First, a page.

August 12, 2017
These are the topics of my latest posts at Macmillan Dictionary Blog. In Words in constant motion, I write that every aspect of language use is subject to change, that this understandably unsettles some people, but that we can learn to live with it:
We may refuse to accept a new usage, especially if the change happens in our lifetime: Why can’t words stay as they are, with a fixed meaning and sound and use? Words here can be a substitute for deeper concerns. We tend to prefer when things are stable, and find instability disturbing.
The converse also applies. If we get on board with the fact that everything is in flux, it becomes easier to adjust to linguistic change instead of being automatically upset by it. It can be seen as a form of realism.
In The politics of accents, I examine a recent case of linguistic prejudice against a British politician that centred on her regional accent, and consider what motivates such a reaction:
Accents, like other aspects of language use, are sometimes a cynical excuse to judge other people – because they come from a particular area, are in a certain social class, or were educated to whatever level or not. Thus language becomes a tool for stereotypes, prejudice, tribal hostility, and often misogynistic abuse.
These attitudes reflect power differences in society. Nonstandard dialects are often wrongly associated with lack of intelligence, criminality, and other negative attributes. They’re even censured in schools because they are considered inferior.
One of Macmillan Dictionary’s busiest and most interesting features is its Open Dictionary, which relies on reader submissions of words and phrases previously absent from the dictionary. These entries, of course, are vetted and edited by lexicographers before being accepted (which many are not). Liz Potter wrote a helpful post on it last month: What’s the point of the Open Dictionary?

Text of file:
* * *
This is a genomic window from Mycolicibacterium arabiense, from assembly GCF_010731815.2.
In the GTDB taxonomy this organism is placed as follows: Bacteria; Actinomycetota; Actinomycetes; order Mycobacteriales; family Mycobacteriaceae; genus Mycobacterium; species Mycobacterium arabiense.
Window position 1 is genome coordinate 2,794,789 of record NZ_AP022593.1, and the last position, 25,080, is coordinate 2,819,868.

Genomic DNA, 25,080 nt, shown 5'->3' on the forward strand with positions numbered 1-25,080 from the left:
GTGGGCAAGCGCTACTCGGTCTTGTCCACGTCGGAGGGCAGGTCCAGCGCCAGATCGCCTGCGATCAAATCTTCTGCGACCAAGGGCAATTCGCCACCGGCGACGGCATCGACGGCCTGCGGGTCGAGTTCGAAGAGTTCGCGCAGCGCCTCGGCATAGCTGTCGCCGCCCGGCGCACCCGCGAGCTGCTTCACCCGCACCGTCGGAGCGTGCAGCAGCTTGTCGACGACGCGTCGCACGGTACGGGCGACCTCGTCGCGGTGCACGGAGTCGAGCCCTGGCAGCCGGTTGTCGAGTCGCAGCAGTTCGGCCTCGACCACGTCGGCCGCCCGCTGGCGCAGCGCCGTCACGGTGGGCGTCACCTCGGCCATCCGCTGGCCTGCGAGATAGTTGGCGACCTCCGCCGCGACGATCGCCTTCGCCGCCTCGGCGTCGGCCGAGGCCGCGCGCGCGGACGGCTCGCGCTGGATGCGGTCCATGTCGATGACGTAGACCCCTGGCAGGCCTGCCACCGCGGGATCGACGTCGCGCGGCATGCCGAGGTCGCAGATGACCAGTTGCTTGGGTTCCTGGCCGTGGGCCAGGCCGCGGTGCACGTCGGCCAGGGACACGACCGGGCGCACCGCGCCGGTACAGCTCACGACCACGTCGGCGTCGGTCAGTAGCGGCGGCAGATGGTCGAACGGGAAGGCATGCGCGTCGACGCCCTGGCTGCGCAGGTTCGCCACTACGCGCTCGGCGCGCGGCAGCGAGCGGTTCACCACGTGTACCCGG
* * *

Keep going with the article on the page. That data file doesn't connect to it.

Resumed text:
My full archive of posts for Macmillan is available here.
June 2, 2017
On a recent trip to London I visited 17 Gough Square, better known as Dr Johnson’s House. Samuel Johnson compiled his great Dictionary of 1755 in this tall Georgian building, and I’ve always wanted to visit. As I’m currently writing a column on the subject (ish), the timing was apt.
On my way there I passed a Furnival Street and wondered if it was named after another lexicographer – but that Furnivall has two l’s in his name, so I guess not.
The house is ‘one of a very few of its age to survive in the City of London, and the only one of Johnson’s eighteen London homes to have done so’, Henry Hitchings writes in his terrific book Defining the World (aka Dr Johnson’s Dictionary). Here’s the plaque outside:
Upstairs, a stained-glass window of Johnson overlooks the square:
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August 13, 2014
The Red Words Game from Macmillan Dictionary is a new and addictive bit of fun that tests your awareness of word frequencies. It’s named after a feature of the dictionary, the so-called red words and stars.
The idea is that the core vocabulary of English has 7500 ‘red words’, comprising 90% of the language in Macmillan’s huge general corpus.¹ Macmillan Dictionary gives red words special treatment, describing their grammar, collocations, register, and so on. Three-star words are the 2500 most common, two-star words are next, then one-star words.
To play the game you guess how many stars a random series of words have, for 90 seconds. I’ve been scoring 225–300, but to get more than 300 I’d need more luck and free time than I have at the moment. It’s just maddening enough to make you feel hard done by and want another go, like when I had 250 points with 30 seconds to go and got every answer wrong after that.
There are bonus points for fast answers, so don’t dally. The tricky bit is not letting the answers distract you (implication has three stars, anonymous just one!?).² Watch out too for grammatical class, which appears under the word, as sometimes it will affect your answer. For example, the verb find has three stars but the noun has just one.
If you want to pass a few entertaining minutes, go play. It’s even subliminally educational.
¹ Link and description updated for accuracy.
² I suspect anonymous will gain a star or two when more recent data are included in the categorisation.
March 14, 2014